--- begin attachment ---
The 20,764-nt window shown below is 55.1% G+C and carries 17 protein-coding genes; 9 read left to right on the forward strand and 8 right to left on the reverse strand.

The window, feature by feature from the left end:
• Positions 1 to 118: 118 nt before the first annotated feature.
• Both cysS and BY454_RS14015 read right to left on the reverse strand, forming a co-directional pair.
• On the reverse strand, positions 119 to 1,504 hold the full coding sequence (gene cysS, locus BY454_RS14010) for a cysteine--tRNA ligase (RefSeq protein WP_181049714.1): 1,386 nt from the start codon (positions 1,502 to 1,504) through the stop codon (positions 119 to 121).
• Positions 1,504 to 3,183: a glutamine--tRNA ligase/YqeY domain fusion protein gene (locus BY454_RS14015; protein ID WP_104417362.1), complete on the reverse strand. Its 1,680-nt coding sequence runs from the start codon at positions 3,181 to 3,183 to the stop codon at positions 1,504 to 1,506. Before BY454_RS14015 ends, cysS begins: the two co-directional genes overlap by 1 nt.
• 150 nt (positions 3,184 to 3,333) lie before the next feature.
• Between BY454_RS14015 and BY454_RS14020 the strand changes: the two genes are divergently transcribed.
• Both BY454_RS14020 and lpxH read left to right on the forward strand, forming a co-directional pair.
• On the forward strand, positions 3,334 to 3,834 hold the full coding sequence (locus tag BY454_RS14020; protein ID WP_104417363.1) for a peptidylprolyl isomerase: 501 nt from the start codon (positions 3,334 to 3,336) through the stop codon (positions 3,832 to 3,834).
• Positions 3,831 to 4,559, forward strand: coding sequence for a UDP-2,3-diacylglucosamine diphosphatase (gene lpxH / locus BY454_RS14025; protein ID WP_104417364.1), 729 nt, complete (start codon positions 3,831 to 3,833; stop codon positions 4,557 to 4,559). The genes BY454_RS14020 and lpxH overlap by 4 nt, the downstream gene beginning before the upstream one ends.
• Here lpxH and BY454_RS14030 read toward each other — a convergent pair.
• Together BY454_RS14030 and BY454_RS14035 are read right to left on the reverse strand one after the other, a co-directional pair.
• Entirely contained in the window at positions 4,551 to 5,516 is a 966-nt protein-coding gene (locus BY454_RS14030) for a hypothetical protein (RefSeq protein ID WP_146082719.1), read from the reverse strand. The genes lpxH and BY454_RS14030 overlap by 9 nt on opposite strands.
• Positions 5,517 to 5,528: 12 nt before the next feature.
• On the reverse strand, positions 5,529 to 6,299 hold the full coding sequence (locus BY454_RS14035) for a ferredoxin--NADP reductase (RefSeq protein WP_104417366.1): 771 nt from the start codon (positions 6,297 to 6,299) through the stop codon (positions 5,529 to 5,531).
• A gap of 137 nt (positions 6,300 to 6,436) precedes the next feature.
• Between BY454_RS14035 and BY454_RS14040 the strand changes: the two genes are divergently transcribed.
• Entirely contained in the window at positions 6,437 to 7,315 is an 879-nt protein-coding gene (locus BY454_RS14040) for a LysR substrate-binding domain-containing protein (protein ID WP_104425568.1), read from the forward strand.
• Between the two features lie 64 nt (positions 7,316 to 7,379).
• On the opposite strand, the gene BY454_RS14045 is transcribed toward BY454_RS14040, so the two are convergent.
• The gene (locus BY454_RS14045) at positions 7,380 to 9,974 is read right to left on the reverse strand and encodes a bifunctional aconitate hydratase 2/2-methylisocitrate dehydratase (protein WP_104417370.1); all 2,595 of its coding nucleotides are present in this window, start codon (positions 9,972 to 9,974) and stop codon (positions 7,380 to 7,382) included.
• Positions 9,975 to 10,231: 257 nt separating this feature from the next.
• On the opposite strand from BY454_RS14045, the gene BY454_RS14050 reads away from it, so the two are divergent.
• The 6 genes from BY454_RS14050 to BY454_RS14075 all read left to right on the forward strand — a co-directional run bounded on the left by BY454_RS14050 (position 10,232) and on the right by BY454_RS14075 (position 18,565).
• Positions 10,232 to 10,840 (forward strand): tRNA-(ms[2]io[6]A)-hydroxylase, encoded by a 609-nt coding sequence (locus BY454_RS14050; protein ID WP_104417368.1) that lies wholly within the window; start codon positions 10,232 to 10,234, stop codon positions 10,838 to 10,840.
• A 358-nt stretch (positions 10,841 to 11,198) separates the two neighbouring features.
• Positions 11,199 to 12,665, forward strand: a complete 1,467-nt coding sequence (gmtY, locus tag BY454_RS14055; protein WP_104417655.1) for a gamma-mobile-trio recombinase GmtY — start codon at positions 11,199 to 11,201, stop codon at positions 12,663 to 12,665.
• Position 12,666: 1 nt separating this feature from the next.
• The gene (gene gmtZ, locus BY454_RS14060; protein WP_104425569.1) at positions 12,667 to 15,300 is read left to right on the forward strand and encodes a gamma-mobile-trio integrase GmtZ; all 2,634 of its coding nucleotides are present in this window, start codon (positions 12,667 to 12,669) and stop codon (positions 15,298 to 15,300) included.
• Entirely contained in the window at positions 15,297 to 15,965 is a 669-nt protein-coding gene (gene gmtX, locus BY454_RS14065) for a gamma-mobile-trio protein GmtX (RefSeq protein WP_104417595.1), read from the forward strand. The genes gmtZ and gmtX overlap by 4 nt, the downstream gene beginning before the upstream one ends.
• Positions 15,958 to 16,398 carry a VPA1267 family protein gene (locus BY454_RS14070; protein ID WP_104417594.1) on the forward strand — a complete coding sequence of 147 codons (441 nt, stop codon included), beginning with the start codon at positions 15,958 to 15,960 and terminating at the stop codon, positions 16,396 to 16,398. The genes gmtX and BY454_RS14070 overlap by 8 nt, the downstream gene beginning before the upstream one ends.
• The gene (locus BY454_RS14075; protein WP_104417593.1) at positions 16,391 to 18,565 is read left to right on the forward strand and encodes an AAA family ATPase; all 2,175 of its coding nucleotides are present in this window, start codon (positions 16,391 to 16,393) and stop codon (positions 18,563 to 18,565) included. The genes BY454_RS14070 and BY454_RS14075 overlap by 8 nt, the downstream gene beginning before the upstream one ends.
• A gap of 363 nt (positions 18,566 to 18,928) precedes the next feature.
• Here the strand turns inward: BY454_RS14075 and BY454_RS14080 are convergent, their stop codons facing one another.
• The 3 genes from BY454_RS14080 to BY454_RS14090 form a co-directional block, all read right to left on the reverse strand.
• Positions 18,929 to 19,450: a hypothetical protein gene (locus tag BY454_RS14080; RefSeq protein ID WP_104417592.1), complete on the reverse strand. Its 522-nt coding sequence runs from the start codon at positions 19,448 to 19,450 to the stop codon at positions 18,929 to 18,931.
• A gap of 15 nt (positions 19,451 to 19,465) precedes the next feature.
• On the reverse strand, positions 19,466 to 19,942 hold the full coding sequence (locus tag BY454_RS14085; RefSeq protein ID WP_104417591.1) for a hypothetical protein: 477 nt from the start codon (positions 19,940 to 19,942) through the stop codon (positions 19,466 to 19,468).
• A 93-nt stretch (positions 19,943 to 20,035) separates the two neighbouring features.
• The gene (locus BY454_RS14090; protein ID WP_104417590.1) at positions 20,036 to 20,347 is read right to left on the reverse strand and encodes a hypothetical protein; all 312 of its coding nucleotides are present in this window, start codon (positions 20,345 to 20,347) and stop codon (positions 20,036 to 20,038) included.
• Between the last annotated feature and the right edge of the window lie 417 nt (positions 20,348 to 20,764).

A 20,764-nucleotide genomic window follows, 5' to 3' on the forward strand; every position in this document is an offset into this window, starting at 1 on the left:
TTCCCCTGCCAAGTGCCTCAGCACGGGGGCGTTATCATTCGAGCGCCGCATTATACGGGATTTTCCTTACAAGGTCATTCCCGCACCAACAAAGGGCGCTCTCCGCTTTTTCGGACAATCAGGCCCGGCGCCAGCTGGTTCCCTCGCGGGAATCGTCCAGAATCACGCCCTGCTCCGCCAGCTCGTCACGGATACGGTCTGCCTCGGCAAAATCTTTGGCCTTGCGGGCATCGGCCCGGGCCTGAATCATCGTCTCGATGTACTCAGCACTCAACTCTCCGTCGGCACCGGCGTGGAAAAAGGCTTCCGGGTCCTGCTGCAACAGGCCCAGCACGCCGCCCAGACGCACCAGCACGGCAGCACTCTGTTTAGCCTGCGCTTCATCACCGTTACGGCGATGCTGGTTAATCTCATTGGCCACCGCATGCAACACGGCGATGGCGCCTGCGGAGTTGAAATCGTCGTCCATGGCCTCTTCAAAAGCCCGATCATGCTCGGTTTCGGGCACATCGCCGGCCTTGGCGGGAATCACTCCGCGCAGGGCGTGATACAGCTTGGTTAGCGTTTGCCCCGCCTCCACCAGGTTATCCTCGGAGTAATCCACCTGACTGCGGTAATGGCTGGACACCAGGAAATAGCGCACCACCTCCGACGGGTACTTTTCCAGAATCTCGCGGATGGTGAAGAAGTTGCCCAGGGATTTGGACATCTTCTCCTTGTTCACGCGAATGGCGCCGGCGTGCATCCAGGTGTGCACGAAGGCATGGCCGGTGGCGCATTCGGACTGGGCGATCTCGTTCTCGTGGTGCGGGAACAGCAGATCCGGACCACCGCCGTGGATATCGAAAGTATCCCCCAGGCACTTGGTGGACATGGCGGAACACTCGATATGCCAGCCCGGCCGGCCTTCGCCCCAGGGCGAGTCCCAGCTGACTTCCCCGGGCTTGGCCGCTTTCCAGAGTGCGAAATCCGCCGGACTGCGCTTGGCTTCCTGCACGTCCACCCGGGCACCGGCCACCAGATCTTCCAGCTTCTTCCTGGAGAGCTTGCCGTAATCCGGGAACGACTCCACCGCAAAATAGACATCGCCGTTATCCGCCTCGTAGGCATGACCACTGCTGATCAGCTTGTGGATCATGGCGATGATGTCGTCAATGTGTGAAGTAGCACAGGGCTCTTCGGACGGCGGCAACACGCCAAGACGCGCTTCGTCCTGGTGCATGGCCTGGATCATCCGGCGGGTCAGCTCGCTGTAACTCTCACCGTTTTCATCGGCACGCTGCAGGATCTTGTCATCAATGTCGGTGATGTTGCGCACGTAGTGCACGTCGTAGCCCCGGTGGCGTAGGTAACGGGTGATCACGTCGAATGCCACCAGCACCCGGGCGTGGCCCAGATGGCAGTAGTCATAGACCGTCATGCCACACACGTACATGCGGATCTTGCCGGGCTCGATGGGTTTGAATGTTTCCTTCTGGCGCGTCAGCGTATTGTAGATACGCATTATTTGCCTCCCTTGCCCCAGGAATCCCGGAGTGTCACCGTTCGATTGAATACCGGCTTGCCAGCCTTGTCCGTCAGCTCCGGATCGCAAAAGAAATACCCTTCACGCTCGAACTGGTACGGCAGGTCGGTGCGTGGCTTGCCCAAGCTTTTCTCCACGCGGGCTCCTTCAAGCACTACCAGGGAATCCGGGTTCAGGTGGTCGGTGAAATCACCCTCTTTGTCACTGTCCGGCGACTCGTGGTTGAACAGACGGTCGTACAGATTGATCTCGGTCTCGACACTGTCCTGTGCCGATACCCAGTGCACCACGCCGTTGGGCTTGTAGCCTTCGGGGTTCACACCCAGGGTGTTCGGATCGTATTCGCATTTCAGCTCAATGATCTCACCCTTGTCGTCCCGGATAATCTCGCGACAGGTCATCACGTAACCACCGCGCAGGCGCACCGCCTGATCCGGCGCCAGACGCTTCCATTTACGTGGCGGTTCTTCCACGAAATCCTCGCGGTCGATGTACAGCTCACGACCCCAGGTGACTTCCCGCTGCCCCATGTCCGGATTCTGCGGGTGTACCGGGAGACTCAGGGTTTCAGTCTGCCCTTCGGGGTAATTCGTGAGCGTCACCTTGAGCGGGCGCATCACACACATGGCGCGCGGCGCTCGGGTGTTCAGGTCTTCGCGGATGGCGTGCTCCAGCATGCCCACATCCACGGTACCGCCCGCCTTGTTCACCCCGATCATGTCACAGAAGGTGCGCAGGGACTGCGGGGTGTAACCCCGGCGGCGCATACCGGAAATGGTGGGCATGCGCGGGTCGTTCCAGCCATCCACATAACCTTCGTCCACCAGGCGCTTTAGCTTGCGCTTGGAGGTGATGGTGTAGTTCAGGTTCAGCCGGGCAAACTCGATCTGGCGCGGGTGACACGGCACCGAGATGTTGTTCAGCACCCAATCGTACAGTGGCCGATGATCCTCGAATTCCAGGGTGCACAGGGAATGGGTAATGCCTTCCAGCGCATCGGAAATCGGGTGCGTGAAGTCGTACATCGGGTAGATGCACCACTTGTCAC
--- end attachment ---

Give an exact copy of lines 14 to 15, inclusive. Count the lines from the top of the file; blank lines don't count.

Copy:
• Entirely contained in the window at positions 4,551 to 5,516 is a 966-nt protein-coding gene (locus BY454_RS14030) for a hypothetical protein (RefSeq protein ID WP_146082719.1), read from the reverse strand. The genes lpxH and BY454_RS14030 overlap by 9 nt on opposite strands.
• Positions 5,517 to 5,528: 12 nt before the next feature.